Specifically, independence test collects data on a single sample and then compares the two variables in this sample in order to determine the correlation between them. When the data are collected by using only a single sample in chi-square independence test, only independence test is valid. In this test, comments can
be made only on the correlation between the variables.
In homogeneity test, the data from two or more different groups are collected. The two samples are then compared on a single significant variable in order to test if there is any difference between the rates. When the data from two or more samples are collected in chi-square homogeneity test, the homogeneity test is suitable and comparison of rates can be made among multiple groups. Wickens (1989) presents a delicate and concise description of these tests as well as their sampling assumptions and hypotheses. In addition to homogeneity and independence tests, Wickens presents an additional alternative in which both margins are constant ‘irrelevant classification test’.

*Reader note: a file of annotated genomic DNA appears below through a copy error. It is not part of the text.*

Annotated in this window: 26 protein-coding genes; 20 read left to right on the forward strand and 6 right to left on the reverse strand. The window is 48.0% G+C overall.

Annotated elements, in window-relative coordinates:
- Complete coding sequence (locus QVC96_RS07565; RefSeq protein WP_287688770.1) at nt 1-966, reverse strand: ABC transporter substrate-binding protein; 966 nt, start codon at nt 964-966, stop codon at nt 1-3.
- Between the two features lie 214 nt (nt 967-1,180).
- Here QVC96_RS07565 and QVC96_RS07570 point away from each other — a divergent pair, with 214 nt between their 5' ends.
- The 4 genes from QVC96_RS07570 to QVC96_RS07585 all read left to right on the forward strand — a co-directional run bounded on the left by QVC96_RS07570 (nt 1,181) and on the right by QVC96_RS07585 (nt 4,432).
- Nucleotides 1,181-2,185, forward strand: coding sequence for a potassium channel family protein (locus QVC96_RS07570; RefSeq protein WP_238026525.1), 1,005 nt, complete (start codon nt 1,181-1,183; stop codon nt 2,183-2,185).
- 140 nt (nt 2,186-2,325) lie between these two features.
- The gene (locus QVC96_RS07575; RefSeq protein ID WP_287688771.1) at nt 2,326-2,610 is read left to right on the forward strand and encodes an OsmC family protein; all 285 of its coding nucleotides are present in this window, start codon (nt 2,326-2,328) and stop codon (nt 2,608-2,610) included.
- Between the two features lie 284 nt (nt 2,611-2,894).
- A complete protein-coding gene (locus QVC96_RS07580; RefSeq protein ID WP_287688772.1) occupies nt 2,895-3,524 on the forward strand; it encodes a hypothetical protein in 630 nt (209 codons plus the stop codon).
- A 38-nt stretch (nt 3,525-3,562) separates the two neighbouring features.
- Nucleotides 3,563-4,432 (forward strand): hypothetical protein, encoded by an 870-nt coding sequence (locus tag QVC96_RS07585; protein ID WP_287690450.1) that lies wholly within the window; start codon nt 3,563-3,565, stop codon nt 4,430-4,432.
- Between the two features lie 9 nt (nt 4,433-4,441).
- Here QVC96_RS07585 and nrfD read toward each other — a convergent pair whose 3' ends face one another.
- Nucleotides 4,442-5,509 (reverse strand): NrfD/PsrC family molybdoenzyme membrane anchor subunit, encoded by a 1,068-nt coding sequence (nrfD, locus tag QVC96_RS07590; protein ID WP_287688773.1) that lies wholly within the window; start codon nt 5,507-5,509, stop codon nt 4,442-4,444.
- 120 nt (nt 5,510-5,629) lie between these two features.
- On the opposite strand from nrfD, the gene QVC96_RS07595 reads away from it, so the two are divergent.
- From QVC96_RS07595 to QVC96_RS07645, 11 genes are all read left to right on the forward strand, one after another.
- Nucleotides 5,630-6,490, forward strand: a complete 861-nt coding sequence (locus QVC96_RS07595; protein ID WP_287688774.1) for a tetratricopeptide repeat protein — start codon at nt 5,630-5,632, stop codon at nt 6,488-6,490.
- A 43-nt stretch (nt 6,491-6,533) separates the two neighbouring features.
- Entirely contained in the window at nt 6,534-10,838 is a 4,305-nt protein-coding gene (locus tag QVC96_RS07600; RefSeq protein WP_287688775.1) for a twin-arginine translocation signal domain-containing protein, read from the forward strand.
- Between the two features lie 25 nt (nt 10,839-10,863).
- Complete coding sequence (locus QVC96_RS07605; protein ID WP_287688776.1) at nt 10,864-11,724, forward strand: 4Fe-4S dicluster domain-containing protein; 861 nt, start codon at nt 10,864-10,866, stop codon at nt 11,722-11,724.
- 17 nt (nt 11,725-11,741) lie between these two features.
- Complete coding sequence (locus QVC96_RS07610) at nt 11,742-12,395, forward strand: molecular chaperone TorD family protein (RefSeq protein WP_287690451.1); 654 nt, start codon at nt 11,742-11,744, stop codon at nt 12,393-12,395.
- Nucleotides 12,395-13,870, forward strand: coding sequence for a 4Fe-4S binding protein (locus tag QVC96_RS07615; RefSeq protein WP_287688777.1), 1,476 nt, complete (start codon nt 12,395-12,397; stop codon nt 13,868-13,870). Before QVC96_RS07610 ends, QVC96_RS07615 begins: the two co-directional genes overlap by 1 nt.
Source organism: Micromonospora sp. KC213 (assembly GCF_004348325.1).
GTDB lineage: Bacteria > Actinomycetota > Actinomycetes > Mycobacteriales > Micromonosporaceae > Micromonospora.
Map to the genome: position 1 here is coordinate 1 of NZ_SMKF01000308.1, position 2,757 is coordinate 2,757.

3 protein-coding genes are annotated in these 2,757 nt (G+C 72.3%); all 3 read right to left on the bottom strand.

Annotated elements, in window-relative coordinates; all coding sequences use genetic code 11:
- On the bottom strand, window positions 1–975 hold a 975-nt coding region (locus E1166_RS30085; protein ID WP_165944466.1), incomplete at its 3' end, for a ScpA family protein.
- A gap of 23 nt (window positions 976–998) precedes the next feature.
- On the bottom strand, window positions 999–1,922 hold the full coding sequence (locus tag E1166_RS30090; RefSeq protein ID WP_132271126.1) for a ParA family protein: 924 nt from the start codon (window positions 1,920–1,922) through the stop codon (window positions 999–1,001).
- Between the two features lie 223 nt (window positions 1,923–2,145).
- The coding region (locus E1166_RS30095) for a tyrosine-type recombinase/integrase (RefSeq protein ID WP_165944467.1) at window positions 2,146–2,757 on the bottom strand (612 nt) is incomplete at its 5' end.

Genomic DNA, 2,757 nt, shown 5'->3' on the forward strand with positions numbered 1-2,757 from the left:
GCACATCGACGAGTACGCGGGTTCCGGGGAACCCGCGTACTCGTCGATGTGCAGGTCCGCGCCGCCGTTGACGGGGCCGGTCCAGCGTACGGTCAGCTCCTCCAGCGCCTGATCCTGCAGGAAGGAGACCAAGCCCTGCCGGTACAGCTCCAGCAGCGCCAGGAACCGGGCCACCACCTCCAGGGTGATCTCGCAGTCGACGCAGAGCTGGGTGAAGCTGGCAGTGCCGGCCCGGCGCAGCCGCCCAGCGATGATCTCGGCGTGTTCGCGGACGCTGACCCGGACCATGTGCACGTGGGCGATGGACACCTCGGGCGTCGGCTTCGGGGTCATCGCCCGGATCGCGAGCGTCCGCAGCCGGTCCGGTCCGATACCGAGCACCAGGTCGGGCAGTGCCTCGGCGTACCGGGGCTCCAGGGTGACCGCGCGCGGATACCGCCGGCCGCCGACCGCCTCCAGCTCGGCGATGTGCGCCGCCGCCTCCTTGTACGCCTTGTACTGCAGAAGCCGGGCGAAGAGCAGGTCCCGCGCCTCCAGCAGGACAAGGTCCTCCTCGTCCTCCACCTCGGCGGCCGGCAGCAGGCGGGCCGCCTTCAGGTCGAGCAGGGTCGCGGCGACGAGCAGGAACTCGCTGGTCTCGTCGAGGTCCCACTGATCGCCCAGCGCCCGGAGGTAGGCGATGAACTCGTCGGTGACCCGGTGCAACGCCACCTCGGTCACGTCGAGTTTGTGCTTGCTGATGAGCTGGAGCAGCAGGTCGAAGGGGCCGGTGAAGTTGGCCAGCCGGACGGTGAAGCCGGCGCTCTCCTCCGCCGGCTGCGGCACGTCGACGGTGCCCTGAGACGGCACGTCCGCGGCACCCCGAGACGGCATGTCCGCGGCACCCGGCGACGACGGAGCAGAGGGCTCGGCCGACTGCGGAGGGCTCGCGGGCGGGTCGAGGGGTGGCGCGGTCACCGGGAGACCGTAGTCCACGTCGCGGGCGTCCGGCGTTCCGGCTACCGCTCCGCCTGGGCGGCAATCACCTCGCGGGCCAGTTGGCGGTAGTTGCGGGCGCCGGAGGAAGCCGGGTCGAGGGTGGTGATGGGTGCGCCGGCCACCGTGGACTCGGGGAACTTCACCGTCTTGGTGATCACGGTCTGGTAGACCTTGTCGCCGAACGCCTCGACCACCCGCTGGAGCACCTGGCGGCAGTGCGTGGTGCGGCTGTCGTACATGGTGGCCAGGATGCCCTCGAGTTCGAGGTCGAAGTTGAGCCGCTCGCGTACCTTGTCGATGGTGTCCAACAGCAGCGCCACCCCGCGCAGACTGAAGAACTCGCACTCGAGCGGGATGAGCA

In general, chi-square test is a strong statistics that enables the testing of the hypotheses related to the variables that are measured at nominal level. However, important factors to be considered while using chi-square test should be suitable for the purpose, hypothesis and data of the test. This method is frequently used especially in small sample quantitative research. In this line, the aim and hypothesis of the research should be clearly stated and it is important to make an appropriate analysis.